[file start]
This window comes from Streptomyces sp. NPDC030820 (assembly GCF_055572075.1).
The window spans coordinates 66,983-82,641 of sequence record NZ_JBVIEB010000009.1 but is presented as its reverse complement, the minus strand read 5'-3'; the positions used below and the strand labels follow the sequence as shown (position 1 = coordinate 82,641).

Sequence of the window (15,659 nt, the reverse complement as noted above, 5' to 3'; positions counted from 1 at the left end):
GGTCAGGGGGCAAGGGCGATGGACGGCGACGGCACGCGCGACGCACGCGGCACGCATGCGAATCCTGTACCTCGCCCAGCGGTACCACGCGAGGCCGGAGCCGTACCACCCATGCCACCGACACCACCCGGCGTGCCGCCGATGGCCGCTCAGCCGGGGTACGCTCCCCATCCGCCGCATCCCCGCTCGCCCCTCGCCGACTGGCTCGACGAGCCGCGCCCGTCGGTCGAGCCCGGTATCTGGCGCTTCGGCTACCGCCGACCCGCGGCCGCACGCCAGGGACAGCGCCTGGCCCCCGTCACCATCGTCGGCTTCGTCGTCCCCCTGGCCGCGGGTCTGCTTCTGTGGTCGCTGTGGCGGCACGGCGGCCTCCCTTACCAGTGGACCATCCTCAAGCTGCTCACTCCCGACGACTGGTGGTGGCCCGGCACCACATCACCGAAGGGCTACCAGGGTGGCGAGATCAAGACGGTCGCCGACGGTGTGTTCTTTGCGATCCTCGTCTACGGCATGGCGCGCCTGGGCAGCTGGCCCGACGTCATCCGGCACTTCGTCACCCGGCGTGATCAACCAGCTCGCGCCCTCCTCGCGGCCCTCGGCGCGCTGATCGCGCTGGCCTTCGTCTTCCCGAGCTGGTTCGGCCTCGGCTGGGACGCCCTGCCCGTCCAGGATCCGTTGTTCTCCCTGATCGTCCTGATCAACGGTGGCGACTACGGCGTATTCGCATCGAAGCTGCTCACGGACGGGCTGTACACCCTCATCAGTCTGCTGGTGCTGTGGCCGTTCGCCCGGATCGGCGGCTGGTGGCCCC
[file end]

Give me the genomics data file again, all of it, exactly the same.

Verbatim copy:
This window comes from Streptomyces sp. NPDC030820 (assembly GCF_055572075.1).
The window spans coordinates 66,983-82,641 of sequence record NZ_JBVIEB010000009.1 but is presented as its reverse complement, the minus strand read 5'-3'; the positions used below and the strand labels follow the sequence as shown (position 1 = coordinate 82,641).

Sequence of the window (15,659 nt, the reverse complement as noted above, 5' to 3'; positions counted from 1 at the left end):
GGTCAGGGGGCAAGGGCGATGGACGGCGACGGCACGCGCGACGCACGCGGCACGCATGCGAATCCTGTACCTCGCCCAGCGGTACCACGCGAGGCCGGAGCCGTACCACCCATGCCACCGACACCACCCGGCGTGCCGCCGATGGCCGCTCAGCCGGGGTACGCTCCCCATCCGCCGCATCCCCGCTCGCCCCTCGCCGACTGGCTCGACGAGCCGCGCCCGTCGGTCGAGCCCGGTATCTGGCGCTTCGGCTACCGCCGACCCGCGGCCGCACGCCAGGGACAGCGCCTGGCCCCCGTCACCATCGTCGGCTTCGTCGTCCCCCTGGCCGCGGGTCTGCTTCTGTGGTCGCTGTGGCGGCACGGCGGCCTCCCTTACCAGTGGACCATCCTCAAGCTGCTCACTCCCGACGACTGGTGGTGGCCCGGCACCACATCACCGAAGGGCTACCAGGGTGGCGAGATCAAGACGGTCGCCGACGGTGTGTTCTTTGCGATCCTCGTCTACGGCATGGCGCGCCTGGGCAGCTGGCCCGACGTCATCCGGCACTTCGTCACCCGGCGTGATCAACCAGCTCGCGCCCTCCTCGCGGCCCTCGGCGCGCTGATCGCGCTGGCCTTCGTCTTCCCGAGCTGGTTCGGCCTCGGCTGGGACGCCCTGCCCGTCCAGGATCCGTTGTTCTCCCTGATCGTCCTGATCAACGGTGGCGACTACGGCGTATTCGCATCGAAGCTGCTCACGGACGGGCTGTACACCCTCATCAGTCTGCTGGTGCTGTGGCCGTTCGCCCGGATCGGCGGCTGGTGGCCCC